The Northerner | “It tipped me off”: Marketing courses introduce students to the world of content creation and consumer insights

Imagine taking a course where creating content to post on an NKU-themed Instagram and TikTok page is one of your most important tasks. Or a class where you work for a big company like Kroger to research what Gen Z is looking for in an ideal employer.

These courses are a reality at Haile College of Business and shape the career landscapes of students at all levels. NKU’s marketing department is offering two unique courses this semester, Digital Storytelling and Content Creation as well as Consumer Insights, which put students in the field and unveil their passions.

Professor Kimberly Roush teaches Digital Storytelling and Content Creation, a special topics course that made its way to students for the first time this semester. Students in the class were tasked with creating an Instagram and TikTok account from scratch that represents NKU students and is filled with posts directly from marketing students. Their accounts, @norse_life_ on both platforms, show what it’s like to be a Norse and include an array of content, from daily mini-vlogs to goose memes.

“One of the things we noticed with a lot of NKU social media, and specific to the College of Business, is that there’s a lot of really wonderful content, but we wanted something that was for students by the students; a student view of student life at NKU,” the professor said.

Roush linked this project to classroom content because it shows how important it is for businesses to have a strong digital presence and produce new content every day. For students looking to pursue a career in digital marketing, many companies now require content creation experience, even for entry-level positions, Roush pointed out. This course allows students to have tangible proof of their creations and to present their work in an ideal portfolio for future employers.

After Senior Marketing Major Kayla Draper heard of Roush’s development plans for the digital marketing class, she jumped at the chance to take the course. Draper mentioned that social media is already an integral part of so many students’ lives, and their ability to manage accounts makes their association with the university more relevant and fun.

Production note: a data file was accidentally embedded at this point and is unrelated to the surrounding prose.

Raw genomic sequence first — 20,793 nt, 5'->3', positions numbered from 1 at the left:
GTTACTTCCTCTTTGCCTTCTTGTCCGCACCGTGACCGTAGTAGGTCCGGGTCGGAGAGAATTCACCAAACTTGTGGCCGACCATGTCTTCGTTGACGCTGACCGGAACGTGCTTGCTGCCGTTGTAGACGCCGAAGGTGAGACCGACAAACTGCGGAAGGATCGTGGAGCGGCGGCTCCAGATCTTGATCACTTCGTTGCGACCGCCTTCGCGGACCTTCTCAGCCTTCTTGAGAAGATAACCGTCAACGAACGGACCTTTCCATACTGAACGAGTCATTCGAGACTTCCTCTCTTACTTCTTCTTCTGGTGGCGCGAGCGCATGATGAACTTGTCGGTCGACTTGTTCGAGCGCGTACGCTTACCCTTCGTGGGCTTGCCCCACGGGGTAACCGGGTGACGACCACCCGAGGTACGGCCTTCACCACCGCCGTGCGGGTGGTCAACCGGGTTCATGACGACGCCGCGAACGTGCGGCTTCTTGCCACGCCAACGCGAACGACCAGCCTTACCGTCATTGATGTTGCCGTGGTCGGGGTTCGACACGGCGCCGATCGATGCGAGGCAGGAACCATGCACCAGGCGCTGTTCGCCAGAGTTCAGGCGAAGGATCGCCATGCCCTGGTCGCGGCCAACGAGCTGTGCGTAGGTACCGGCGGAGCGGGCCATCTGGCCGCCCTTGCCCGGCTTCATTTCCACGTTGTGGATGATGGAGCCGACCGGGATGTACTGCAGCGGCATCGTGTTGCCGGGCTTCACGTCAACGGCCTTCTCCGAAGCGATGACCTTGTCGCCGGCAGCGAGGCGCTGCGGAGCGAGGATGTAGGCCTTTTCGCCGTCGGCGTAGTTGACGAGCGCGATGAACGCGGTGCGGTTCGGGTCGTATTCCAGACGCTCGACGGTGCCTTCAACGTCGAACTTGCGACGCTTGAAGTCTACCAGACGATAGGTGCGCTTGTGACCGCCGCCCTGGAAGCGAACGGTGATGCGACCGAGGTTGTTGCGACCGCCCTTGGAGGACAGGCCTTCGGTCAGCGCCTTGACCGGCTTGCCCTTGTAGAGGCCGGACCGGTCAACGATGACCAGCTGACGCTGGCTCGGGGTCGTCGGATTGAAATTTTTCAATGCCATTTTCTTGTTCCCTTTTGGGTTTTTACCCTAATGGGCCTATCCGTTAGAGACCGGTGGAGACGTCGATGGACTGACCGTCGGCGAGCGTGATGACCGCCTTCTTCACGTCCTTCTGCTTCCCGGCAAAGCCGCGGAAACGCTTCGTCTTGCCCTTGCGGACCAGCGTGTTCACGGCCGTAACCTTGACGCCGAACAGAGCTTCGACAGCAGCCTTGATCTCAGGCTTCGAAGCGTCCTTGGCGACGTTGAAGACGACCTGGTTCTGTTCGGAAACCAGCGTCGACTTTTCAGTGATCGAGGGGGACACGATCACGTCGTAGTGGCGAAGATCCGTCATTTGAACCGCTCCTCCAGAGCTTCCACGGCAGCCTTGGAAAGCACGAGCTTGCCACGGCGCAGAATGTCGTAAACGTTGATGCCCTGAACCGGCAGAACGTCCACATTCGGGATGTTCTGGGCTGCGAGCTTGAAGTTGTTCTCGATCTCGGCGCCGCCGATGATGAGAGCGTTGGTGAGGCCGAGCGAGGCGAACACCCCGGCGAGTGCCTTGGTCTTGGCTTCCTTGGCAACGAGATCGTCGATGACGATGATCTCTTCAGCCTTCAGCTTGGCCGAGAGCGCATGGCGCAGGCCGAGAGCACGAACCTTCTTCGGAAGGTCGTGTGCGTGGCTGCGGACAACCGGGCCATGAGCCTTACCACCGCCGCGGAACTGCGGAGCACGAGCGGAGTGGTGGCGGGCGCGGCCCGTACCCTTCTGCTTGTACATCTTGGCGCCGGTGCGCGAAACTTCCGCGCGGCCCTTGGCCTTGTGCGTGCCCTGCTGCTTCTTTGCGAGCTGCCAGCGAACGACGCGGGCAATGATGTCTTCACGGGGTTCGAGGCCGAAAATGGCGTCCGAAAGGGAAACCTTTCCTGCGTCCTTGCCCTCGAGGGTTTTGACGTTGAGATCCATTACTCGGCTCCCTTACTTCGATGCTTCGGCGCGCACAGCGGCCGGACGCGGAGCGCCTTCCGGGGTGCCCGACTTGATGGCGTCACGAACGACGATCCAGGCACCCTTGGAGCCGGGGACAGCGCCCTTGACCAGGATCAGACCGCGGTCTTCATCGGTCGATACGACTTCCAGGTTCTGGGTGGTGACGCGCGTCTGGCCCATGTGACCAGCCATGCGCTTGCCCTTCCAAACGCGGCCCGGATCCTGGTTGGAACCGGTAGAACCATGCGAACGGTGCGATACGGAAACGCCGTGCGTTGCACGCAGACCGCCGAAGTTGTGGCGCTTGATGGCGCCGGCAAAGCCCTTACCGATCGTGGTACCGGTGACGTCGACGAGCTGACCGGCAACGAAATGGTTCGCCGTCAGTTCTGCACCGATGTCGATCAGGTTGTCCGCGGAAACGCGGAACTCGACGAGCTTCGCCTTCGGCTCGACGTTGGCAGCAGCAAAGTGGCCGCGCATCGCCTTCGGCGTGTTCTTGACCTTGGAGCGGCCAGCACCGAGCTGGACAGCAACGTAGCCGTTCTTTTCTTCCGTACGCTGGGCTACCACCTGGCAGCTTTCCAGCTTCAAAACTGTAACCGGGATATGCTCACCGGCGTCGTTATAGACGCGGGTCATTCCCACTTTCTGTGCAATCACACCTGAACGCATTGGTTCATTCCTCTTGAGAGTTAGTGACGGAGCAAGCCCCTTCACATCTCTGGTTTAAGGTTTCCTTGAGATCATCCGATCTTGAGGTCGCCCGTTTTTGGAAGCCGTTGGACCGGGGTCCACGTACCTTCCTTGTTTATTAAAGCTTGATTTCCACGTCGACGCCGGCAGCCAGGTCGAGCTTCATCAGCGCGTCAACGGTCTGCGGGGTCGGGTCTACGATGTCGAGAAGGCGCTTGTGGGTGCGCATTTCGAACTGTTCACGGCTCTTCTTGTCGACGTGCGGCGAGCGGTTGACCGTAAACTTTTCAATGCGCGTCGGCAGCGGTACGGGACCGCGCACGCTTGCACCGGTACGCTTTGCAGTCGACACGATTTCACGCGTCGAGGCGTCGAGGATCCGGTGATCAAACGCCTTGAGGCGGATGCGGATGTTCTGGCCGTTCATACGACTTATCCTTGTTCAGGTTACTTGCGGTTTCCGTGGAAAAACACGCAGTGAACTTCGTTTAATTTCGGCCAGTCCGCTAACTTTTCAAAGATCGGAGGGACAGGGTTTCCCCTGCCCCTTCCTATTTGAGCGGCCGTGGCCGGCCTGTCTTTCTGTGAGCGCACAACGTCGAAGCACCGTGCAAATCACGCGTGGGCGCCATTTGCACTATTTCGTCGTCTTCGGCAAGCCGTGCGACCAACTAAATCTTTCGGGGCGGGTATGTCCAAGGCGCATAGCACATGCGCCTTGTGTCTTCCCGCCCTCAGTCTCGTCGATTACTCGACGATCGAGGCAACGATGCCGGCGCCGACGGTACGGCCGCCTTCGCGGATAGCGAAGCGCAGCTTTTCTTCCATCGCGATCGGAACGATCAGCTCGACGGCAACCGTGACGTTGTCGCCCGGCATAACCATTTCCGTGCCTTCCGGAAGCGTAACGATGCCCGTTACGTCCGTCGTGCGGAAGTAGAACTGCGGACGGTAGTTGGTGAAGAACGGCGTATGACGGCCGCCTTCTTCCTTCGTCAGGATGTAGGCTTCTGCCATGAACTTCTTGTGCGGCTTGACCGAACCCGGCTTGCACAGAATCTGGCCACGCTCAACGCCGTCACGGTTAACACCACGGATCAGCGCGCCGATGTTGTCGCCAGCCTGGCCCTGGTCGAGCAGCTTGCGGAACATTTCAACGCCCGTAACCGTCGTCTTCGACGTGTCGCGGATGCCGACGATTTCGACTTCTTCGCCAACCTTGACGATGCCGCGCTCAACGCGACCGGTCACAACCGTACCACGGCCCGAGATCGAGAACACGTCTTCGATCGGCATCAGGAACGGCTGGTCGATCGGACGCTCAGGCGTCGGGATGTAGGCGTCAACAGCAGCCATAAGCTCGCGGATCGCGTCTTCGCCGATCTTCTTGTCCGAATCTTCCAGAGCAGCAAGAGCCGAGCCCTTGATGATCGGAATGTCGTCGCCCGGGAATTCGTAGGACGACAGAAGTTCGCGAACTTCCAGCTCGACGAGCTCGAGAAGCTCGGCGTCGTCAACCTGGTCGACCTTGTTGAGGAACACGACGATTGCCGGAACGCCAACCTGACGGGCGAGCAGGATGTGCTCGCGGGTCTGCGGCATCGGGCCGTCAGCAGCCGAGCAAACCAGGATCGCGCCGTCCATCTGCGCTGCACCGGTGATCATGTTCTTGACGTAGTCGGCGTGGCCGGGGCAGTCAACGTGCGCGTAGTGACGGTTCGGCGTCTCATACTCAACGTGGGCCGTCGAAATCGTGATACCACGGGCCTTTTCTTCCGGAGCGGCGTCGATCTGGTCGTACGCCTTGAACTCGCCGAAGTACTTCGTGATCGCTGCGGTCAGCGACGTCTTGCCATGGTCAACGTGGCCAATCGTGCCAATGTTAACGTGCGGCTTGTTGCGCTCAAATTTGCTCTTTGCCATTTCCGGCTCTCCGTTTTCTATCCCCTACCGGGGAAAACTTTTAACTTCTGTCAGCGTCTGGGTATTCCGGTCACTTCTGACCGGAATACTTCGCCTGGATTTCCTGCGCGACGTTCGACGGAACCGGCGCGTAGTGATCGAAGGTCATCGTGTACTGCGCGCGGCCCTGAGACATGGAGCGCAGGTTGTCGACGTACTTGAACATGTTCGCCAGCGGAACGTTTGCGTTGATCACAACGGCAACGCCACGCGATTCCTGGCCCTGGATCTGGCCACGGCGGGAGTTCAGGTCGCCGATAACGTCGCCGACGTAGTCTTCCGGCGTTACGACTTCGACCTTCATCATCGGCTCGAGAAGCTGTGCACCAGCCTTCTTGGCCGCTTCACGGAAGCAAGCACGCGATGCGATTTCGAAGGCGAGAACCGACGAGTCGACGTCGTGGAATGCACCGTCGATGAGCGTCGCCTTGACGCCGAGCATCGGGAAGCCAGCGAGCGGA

“Social media is everywhere and being able to gain experience in some of this software and develop content has been such a great experience,” Draper said.

Dr. David Raska puts his nonprofit agency to work in Consumer Insights, a marketing course that gives students an internship-like experience in the span of a semester.

The Underground Agency is a non-profit organization founded by Raska that deals with the marketing and branding of its commercial clients, which include Kroger and PepsiCo. The Agency is made up of 100% students and does not exist outside the classroom according to Raska. The clients of The Underground Agency are all former students who, at some point, had their own taste of the experience.

Consumer Insights students become “rookies” and undergo onboarding training to understand what The Underground Agency is all about before starting to work with their current client, Kroger.

For Raska, the partnership is so valuable because students gain one important thing: trust. The professor said the students were interested in marketing, but maybe they weren’t sure what they really wanted to do as a career, and they came away with a concrete knowledge of what they were into. are good and of their passions.

“A lot of my students come to the Agency and they’re confused. They feel lost. They often don’t know why they are in college in the first place,” the professor said.

Raska said that for many students, the light bulb goes off immediately with all the career opportunities the experience can bring. Throughout the training process, recruits see former students who sat in their place and are now Brand Managers or VPs.

“They realize, ‘oh my God, that could be me.’ And for some of them, it gives them hope and a bit of motivation, if you will,” Raska said.

Alex Trimpe, Senior Marketing Major, testifies to the idea that Consumer Insights can shed light on a previously murky career path.

“This is the first time I have had a class at NKU that has really shown me how a teacher can be a strong mentor to you and how they can [give] specific professional skills. A lot of the skills I learned in this class did astronomical things for my confidence,” Trimpe said.

These job skills learned through Consumer Insights are the same ones that would be learned through an external internship or co-op, while students can still maintain the jobs they need to be financially stable. Collaboration between students from the same field and the possibility of being supervised by a professor are two additional elements that make the course invaluable for students.

From digital storytelling and content creation to consumer insights, students leave the classroom changed and equipped. Marketing professors aim to help students find their way through the weeds of life after graduation, and students like Trimpe and Draper fare better.

“I’ve definitely found a love for creating content,” Draper said. “Marketing is such a broad specialty, which makes it appealing but a bit scary, so [it’s important] to be able to have the confidence that I can prove that I know these things and to be able to have something to show for it.

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